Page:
The Enchiridion by St. Augustine
Chapter 78.--What Sins are Trivial and What Heinous is a Matter for God's Judgment.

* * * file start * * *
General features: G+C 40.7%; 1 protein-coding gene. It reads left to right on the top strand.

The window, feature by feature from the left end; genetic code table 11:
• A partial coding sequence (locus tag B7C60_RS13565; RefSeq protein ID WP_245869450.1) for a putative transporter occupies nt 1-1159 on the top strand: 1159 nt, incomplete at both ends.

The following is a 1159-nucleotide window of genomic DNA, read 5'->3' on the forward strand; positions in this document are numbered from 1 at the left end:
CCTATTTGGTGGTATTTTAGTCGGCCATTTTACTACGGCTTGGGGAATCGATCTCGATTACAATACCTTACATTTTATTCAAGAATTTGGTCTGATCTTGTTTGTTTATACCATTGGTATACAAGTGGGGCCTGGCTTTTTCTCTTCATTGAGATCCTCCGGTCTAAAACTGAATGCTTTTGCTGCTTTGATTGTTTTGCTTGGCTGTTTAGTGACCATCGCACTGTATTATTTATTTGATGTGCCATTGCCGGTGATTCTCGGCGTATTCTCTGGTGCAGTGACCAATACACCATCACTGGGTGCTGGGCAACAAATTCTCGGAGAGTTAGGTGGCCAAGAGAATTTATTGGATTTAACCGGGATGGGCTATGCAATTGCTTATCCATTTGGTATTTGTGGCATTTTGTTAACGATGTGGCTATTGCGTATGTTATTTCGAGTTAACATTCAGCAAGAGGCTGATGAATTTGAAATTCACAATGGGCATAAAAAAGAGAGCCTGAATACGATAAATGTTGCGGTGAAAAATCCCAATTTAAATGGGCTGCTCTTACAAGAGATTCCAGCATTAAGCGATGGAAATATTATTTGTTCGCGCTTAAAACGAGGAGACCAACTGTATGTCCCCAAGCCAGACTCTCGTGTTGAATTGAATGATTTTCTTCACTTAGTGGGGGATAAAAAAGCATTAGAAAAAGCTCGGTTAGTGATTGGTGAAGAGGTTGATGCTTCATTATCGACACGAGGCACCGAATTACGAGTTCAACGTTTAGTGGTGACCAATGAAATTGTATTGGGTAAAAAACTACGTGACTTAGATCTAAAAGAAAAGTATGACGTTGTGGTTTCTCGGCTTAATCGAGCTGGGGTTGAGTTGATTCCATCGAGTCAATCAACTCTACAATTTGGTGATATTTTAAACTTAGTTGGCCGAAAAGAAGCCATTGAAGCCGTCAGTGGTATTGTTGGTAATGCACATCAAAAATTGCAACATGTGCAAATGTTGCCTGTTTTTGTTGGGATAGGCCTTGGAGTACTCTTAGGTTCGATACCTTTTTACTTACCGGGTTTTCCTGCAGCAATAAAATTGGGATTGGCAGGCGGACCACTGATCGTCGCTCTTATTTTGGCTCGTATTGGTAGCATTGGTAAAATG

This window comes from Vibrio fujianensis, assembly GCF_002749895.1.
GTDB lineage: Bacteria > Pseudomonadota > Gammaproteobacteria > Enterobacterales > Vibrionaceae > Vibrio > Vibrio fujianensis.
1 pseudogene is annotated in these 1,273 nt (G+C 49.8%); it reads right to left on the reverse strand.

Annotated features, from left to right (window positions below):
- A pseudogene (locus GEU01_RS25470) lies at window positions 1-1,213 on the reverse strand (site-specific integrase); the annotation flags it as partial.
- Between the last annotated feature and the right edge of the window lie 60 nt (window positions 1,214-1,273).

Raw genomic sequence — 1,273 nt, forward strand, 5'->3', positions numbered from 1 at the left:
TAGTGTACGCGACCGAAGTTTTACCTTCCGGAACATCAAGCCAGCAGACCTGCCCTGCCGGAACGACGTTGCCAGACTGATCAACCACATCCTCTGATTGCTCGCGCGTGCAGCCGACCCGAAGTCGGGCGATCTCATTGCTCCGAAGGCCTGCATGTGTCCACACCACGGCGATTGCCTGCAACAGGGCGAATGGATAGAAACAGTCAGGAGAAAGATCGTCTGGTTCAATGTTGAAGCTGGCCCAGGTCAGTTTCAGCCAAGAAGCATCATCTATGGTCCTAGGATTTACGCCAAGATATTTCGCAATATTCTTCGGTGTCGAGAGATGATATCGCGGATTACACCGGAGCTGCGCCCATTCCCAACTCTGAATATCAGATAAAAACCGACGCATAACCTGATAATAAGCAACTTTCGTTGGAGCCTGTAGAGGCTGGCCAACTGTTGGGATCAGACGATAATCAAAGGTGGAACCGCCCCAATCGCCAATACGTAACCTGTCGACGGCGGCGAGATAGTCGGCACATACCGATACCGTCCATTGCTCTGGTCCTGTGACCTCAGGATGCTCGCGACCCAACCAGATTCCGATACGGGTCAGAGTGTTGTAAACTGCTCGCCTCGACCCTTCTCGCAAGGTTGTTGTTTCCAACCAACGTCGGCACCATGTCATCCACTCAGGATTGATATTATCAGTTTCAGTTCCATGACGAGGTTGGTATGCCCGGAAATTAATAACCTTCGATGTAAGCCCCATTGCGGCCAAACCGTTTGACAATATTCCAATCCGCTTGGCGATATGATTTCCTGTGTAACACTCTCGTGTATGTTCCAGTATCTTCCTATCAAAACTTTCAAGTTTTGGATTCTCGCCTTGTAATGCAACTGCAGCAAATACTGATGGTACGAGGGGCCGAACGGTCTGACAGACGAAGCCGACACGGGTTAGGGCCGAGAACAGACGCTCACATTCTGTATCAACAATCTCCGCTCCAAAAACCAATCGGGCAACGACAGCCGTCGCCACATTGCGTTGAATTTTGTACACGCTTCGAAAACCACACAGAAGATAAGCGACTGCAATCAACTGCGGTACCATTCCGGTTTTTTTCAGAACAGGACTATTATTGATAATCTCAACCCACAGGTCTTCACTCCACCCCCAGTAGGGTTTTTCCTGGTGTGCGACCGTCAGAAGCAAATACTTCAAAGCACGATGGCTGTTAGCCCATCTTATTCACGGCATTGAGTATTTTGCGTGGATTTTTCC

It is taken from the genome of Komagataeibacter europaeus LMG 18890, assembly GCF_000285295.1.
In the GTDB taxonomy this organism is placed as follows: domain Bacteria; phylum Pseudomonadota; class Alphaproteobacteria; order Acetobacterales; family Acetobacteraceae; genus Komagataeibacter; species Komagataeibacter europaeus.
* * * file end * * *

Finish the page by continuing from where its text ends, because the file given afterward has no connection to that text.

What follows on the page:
Now, what sins are trivial and what heinous is not a matter to be decided by man's judgment, but by the judgment of God. For it is plain that the apostles themselves have given an indulgence in the case of certain sins: take, for example, what the Apostle Paul says to those who are married: |Defraud ye not one the other, except it be with consent for a time, that ye may give yourselves to fasting and prayer: and come together again, that Satan tempt you not for your incontinency.| Now it is possible that it might not have been considered a sin to have intercourse with a spouse, not with a view to the procreation of children, which is the great blessing of marriage, but for the sake of carnal pleasure, and to save the incontinent from being led by their weakness into the deadly sin of fornication, or adultery, or another form of uncleanness which it is shameful even to name, and into which it is possible that they might be drawn by lust under the temptation of Satan. It is possible, I say, that this might not have been considered a sin, had the apostle not added: |But I speak this by permission, and not of commandment.| Who, then, can deny that it is a sin, when confessedly it is only by apostolic authority that permission is granted to those who do it? Another case of the same kind is where he says: |Dare any of you, having a matter against another, go to law before the unjust, and not before the saints?| And shortly afterwards: |If then ye have judgments of things pertaining to this life, set them to judge who are least esteemed in the Church. I speak to your shame. Is it so, that there is not a wise man among you? no, not one that shall be able to judge between his brethren? But brother goeth to law with brother, and that before the unbelievers.| Now it might have been supposed in this case that it is not a sin to have a quarrel with another, that the only sin is in wishing to have it adjudicated upon outside the Church, had not the apostle immediately added: |Now therefore there is utterly a fault among you, because ye go to law with one another.| And lest any one should excuse himself by saying that he had a just cause, and was suffering wrong, and that he only wished the sentence of the judges to remove his wrong, the apostle immediately anticipates such thoughts and excuses, and says: |Why do ye not rather take wrong? Why do ye not rather suffer yourselves to be defrauded?| Thus bringing us back to our Lord's saying, |If any man will sue thee at the law, and take away thy coat, let him have thy cloak also;| and again, |Of him that taketh away thy goods, ask them not again.| Therefore our Lord has forbidden His followers to go to law with other men about worldly affairs. And carrying out this principle, the apostle here declares that to do so is |altogether a fault.| But when, notwithstanding, he grants his permission to have such cases between brethren decided in the Church, other brethren adjudicating, and only sternly forbids them to be carried outside the Church, it is manifest that here again an indulgence is extended to the infirmities of the weak. It is in view, then, of these sins, and others of the same sort, and of others again more trifling still, which consist of offenses in words and thought (as the Apostle James confesses, |In many things we offend all| ), that we need to pray every day and often to the Lord, saying, |Forgive us our debts,| and to add in truth and sincerity, |as we forgive our debtors.|